Pluto was once considered the ninth planet in our solar system, but it has now been reclassified as a dwarf planet. Instead of its moon Charon orbiting it, Pluto and Charon are both orbiting a center of gravity in between them. Pluto doesn’t have the sweeping, impressive storms of Jupiter, but it does have windstorms that redistribute the ice covering its surface.
Smaller than our moon, Pluto is only 1,440 miles (just over 2300 kilometers) in diameter -- the distance from Los Angeles to Oklahoma City. Pluto was long considered the farthest planet in our solar system from the sun. While this is generally true, every 228 years, Pluto’s orbit passes in front of Neptune’s, making Neptune farther from the sun for 20 years before the orbits cross again. Gravity on Earth is 15 times that of Pluto's -- if you were able to travel to Pluto you would weigh one-fifteenth what you do on Earth.
The temperature on Pluto is colder than anywhere on Earth, as it is 40 times as far from the sun. The average temperature, -390 degrees Fahrenheit (-234 degrees Celsius), is only about 70 degrees Fahrenheit higher than absolute zero, the lowest temperature possible. At these frigid temperatures, the only elements that could exist in a non-frozen state would be helium, hydrogen and neon. Thus rainstorms aren’t possible on Pluto, as it is far too cold; even if water exists there, it would never be warm enough to evaporate and form clouds.
Clouds or haze cover the surface of Pluto -- scientists aren’t sure which, but they have noticed starlight doesn’t evenly reflect off the planet. This cloud or haze is full of elements that warmed from the surface and turned to gas -- these elements are most likely nitrogen and methane. Frost forms on Pluto when the elements that turned to gas on the sunlit side of the planet are carried to colder, darker regions -- the 120-degree tilt of Pluto's rotational axis leads to stark seasonal variations, large enough that scientists have noted changing levels of frost through telescopic measurements of the infrared wavelengths of reflected sunlight. The frost on Pluto isn’t made of water, as it is on Earth, but is thought to be methane or nitrogen ice. The formation of frost is the main weather occurrence on Pluto.
Pluto, like Earth, has winds that form from the interaction between hot and cold air and high and low pressure -- these winds are strongest when Pluto's orbit takes it closer to the sun than Neptune. Even though Pluto is far from the sun, the sun still has powerful effects on it, warming it to the point that it can have an atmosphere and winds. The winds on Pluto also create sublimation, or the change of an element from solid to gas. Through sublimation the winds are responsible for shifting the ice cover on the planet. The speed of Pluto's atmospheric winds, while once thought to be higher, has recently been estimated at only around 37 kilometers (23 miles) per hour, according to research scientist Angela Zalucha at the SETI Institute.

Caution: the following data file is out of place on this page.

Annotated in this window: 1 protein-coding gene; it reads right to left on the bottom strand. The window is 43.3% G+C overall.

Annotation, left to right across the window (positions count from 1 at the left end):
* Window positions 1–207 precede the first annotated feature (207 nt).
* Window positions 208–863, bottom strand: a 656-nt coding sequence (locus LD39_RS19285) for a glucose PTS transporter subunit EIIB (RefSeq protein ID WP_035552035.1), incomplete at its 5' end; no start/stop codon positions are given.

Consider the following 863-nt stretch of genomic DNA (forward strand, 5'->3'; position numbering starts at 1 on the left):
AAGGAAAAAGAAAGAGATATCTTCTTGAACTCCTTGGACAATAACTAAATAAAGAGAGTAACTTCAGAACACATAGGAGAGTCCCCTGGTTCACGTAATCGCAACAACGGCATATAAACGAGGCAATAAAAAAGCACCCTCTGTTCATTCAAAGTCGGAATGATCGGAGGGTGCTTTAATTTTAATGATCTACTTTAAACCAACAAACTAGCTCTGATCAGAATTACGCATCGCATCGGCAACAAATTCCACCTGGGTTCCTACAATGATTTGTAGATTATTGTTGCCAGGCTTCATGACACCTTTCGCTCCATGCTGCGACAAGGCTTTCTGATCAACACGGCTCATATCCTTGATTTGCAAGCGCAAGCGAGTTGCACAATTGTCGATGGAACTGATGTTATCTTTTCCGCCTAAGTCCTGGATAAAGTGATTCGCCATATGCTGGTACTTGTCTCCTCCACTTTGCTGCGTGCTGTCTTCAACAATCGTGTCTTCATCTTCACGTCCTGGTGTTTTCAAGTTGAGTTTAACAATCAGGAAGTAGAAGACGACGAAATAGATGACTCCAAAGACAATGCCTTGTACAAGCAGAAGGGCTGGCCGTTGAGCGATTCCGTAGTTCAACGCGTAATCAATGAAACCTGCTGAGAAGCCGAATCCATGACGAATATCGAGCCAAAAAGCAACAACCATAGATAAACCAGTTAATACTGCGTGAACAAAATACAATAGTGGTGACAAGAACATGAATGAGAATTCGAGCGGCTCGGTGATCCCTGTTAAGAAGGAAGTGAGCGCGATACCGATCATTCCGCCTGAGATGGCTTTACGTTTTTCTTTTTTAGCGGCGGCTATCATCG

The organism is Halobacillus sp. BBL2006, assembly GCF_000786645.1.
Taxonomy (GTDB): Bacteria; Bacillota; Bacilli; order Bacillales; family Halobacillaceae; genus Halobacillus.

More observation and research is needed to completely understand Pluto’s weather. NASA launched a spacecraft in 2006 to study Pluto, and the Kuiper Belt beyond. The research craft New Horizons should reach Pluto by 2015. New Horizons has already discovered two new moons of Pluto, currently called P4 and P5. Just as Earth’s moon influences tides, these new moons may have unknown effects on Pluto or Pluto’s weather. Pluto already had three known moons before the mission: Hydra, Nix, and Charon. New Horizons will study Pluto’s atmosphere with radio waves and ultraviolet light.
- Smithsonian Air and Space Museum: Pluto’s Unusual Orbit
- Smithsonian Air and Space Museum: Pluto Facts
- Smithsonian Air and Space Museum: Pluto and Charon
- JHU/APL: New Horizons
- NPR: Why The Former Planet Pluto Got Demoted
- Southwest Research Institute: The SWAP Instrument Aboard New Horizons
- Mount Washington Observatory: The Story of the World Record Wind
- University of Illinois Champaign Urbana: Wind Formation
About the Author
Kelly MacGregor holds bachelor's degrees in news-editorial journalism and ecology/evolutionary biology from the University of Colorado at Boulder. In addition to writing for the "Colorado Engineer Magazine," the "Boulder Daily Camera" and EdNews Parent, MacGregor's work has been picked up by the "Colorado Daily," EdNews Colorado and the "Denver Post."
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